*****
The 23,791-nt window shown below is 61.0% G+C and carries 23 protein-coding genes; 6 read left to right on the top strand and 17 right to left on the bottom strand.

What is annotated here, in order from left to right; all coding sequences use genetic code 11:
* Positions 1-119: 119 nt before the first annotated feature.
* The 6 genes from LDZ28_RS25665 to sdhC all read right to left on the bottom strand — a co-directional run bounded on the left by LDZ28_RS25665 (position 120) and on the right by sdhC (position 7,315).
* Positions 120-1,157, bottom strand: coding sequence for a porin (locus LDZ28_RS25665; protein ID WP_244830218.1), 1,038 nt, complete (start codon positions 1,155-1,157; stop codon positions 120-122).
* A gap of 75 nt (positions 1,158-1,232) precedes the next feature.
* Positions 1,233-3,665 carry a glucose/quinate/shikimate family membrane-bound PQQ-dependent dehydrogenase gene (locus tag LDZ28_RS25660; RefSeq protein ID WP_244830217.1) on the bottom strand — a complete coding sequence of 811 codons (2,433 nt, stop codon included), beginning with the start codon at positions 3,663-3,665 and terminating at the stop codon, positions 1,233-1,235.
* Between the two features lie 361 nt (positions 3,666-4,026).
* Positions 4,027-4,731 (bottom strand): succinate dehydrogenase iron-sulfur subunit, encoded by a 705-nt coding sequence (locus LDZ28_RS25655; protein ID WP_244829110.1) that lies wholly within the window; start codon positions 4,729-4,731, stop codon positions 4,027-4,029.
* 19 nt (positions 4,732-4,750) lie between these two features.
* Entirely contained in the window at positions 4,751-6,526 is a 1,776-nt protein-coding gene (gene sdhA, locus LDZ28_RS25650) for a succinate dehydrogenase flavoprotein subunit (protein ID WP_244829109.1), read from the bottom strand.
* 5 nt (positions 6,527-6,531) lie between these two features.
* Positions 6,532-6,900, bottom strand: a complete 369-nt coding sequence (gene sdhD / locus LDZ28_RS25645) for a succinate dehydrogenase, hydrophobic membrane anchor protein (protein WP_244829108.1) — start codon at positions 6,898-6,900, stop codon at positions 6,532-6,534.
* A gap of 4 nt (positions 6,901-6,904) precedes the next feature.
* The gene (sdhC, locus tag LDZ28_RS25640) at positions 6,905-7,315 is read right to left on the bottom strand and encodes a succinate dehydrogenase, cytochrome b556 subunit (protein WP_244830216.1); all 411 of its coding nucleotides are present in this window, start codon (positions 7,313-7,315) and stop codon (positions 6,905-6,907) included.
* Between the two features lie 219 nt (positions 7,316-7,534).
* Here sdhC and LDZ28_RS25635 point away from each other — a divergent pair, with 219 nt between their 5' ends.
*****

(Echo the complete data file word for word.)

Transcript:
The 23,791-nt window shown below is 61.0% G+C and carries 23 protein-coding genes; 6 read left to right on the top strand and 17 right to left on the bottom strand.

What is annotated here, in order from left to right; all coding sequences use genetic code 11:
* Positions 1-119: 119 nt before the first annotated feature.
* The 6 genes from LDZ28_RS25665 to sdhC all read right to left on the bottom strand — a co-directional run bounded on the left by LDZ28_RS25665 (position 120) and on the right by sdhC (position 7,315).
* Positions 120-1,157, bottom strand: coding sequence for a porin (locus LDZ28_RS25665; protein ID WP_244830218.1), 1,038 nt, complete (start codon positions 1,155-1,157; stop codon positions 120-122).
* A gap of 75 nt (positions 1,158-1,232) precedes the next feature.
* Positions 1,233-3,665 carry a glucose/quinate/shikimate family membrane-bound PQQ-dependent dehydrogenase gene (locus tag LDZ28_RS25660; RefSeq protein ID WP_244830217.1) on the bottom strand — a complete coding sequence of 811 codons (2,433 nt, stop codon included), beginning with the start codon at positions 3,663-3,665 and terminating at the stop codon, positions 1,233-1,235.
* Between the two features lie 361 nt (positions 3,666-4,026).
* Positions 4,027-4,731 (bottom strand): succinate dehydrogenase iron-sulfur subunit, encoded by a 705-nt coding sequence (locus LDZ28_RS25655; protein ID WP_244829110.1) that lies wholly within the window; start codon positions 4,729-4,731, stop codon positions 4,027-4,029.
* 19 nt (positions 4,732-4,750) lie between these two features.
* Entirely contained in the window at positions 4,751-6,526 is a 1,776-nt protein-coding gene (gene sdhA, locus LDZ28_RS25650) for a succinate dehydrogenase flavoprotein subunit (protein ID WP_244829109.1), read from the bottom strand.
* 5 nt (positions 6,527-6,531) lie between these two features.
* Positions 6,532-6,900, bottom strand: a complete 369-nt coding sequence (gene sdhD / locus LDZ28_RS25645) for a succinate dehydrogenase, hydrophobic membrane anchor protein (protein WP_244829108.1) — start codon at positions 6,898-6,900, stop codon at positions 6,532-6,534.
* A gap of 4 nt (positions 6,901-6,904) precedes the next feature.
* The gene (sdhC, locus tag LDZ28_RS25640) at positions 6,905-7,315 is read right to left on the bottom strand and encodes a succinate dehydrogenase, cytochrome b556 subunit (protein WP_244830216.1); all 411 of its coding nucleotides are present in this window, start codon (positions 7,313-7,315) and stop codon (positions 6,905-6,907) included.
* Between the two features lie 219 nt (positions 7,316-7,534).
* Here sdhC and LDZ28_RS25635 point away from each other — a divergent pair, with 219 nt between their 5' ends.